Harris County Pets announces 98.8% live release rate for 2020

Harris County Pets facilitates pet adoptions, foster placements and more. (Courtesy Harris County Pets)
Harris County Pets facilitates pet adoptions, foster placements and more. (Courtesy Harris County Pets)

Harris County Pets facilitates pet adoptions, foster placements and more. (Courtesy Harris County Pets)

Harris County Pets had a 98.8% live release rate in 2020, meaning nearly all healthy or treatable animals that came through the organization last year were adopted, transferred to other life-saving organizations or returned to their owners, according to a Jan. 28 press release.

This was an unprecedented achievement for the open-intake facility, despite challenges brought on by the ongoing COVID-19 pandemic, officials said. The live release rate at Harris County Pets, formerly known as Harris County Animal Shelter, was 15.5% in 2012 but has improved every year since.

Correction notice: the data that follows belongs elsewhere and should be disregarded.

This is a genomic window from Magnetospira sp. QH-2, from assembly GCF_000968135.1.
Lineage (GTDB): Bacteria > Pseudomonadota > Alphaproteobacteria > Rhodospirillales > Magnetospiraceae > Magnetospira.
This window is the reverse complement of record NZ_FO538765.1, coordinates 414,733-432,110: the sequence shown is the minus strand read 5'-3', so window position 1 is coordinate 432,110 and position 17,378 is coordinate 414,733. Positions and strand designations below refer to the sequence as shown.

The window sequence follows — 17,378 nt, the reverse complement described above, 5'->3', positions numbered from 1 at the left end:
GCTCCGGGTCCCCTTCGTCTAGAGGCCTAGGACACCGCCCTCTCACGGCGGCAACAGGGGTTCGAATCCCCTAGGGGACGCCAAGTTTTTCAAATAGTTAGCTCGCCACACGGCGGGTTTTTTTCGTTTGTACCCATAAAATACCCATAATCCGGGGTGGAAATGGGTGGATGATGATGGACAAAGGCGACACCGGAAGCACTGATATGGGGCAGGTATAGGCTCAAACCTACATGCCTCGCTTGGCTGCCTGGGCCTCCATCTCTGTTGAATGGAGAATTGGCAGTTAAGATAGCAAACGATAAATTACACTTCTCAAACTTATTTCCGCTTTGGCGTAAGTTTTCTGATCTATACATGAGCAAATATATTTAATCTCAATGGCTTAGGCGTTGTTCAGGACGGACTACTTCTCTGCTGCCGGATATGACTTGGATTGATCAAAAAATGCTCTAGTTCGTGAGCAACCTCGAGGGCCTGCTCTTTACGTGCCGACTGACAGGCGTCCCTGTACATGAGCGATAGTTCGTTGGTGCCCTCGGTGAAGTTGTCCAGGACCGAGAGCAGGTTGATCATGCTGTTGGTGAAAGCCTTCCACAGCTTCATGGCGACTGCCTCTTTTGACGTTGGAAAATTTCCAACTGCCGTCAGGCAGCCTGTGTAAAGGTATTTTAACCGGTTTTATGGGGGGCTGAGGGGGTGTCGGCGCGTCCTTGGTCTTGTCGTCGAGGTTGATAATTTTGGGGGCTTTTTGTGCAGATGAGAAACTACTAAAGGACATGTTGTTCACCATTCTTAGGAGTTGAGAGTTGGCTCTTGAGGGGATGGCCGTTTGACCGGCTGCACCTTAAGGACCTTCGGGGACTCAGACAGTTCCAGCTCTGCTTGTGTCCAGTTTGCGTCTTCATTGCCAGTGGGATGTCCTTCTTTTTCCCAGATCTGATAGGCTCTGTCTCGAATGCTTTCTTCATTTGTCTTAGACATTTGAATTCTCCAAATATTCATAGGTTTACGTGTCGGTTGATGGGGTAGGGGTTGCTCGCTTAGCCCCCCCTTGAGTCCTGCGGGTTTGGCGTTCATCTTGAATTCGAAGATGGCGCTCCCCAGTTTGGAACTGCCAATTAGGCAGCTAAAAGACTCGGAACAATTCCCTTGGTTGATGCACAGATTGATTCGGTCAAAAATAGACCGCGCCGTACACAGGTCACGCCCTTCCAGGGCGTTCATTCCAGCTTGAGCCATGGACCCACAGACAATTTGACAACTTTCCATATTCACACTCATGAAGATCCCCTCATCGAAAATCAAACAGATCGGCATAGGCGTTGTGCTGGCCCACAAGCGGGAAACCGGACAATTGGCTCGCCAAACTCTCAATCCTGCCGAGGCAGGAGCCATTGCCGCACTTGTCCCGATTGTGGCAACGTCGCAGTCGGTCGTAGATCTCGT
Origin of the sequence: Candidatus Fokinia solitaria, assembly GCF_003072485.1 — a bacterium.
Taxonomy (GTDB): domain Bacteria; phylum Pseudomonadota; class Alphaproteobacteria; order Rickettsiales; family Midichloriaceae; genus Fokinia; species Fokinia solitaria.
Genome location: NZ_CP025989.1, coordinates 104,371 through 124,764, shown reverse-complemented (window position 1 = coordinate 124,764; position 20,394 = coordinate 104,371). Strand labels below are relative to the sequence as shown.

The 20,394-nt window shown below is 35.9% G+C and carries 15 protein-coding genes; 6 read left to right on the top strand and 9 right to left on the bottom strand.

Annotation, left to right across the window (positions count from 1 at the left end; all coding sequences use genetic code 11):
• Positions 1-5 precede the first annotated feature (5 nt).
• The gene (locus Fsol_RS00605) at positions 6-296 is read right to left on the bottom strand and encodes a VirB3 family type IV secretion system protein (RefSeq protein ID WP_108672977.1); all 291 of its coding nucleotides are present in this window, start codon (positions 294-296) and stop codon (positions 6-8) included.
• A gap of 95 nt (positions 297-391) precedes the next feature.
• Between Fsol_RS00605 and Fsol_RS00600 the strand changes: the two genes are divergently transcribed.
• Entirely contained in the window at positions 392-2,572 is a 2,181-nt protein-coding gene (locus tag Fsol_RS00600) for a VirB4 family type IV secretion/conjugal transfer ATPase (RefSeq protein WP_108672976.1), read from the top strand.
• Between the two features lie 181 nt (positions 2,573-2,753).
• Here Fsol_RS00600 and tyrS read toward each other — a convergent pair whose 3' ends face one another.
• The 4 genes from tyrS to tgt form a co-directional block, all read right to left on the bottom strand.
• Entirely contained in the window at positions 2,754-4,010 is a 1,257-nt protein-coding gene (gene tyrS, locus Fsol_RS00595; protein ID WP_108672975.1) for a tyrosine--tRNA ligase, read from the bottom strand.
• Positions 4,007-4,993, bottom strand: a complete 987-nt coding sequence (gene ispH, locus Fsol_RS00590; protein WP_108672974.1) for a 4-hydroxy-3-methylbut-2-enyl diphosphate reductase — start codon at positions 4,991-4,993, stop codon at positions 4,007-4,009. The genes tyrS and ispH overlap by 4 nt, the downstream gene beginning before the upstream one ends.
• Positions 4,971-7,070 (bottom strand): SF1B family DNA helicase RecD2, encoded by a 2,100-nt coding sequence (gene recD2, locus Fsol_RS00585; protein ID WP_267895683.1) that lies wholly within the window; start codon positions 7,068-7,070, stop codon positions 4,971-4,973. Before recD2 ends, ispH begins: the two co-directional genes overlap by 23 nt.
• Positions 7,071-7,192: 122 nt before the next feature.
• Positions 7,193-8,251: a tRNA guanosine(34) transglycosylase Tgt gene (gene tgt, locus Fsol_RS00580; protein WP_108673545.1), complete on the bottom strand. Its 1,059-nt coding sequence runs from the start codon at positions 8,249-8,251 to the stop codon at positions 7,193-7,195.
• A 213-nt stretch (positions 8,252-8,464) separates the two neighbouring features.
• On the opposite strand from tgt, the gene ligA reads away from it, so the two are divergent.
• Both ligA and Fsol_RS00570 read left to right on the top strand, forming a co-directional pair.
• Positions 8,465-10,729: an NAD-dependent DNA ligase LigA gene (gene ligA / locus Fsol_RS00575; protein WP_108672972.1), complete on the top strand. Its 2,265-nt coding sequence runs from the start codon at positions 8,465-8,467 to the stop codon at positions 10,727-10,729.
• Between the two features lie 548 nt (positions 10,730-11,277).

“Despite the COVID restrictions our resource center has enforced since last March to ensure the safety of our customers and staff, we continue to receive the steadfast support from caring residents throughout the community,” said Michael White, Harris County veterinary public health director, in a statement. “The success of our live release rate is attributed to our adopters, fosters, rescue groups, partners, staff and volunteers who have rolled up their sleeves in these challenging times to save our pets and ensure they find a forever home.”


Located at 612 Canino Road, Houston, Harris County Pets offers low-cost veterinary care, pet licensing, microchip, vaccinations and other services for dogs and cats throughout the region. The organization’s new 50,000-square-foot facility opened last fall and can house 300 dogs and 225 cats. Learn more at www.countypets.com.
By Danica Lloyd

Editor, Cy-Fair

Danica joined Community Impact Newspaper as a reporter in 2016. As editor, she continues to cover local government, education, health care, real estate, development, business and transportation in Cy-Fair. Her experience prior to CI includes studying at the Washington Journalism Center and interning at a startup incubator in D.C., serving as editor-in-chief of Union University's student magazine and online newspaper, reporting for The Jackson Sun and freelancing for other publications in Arkansas and Tennessee.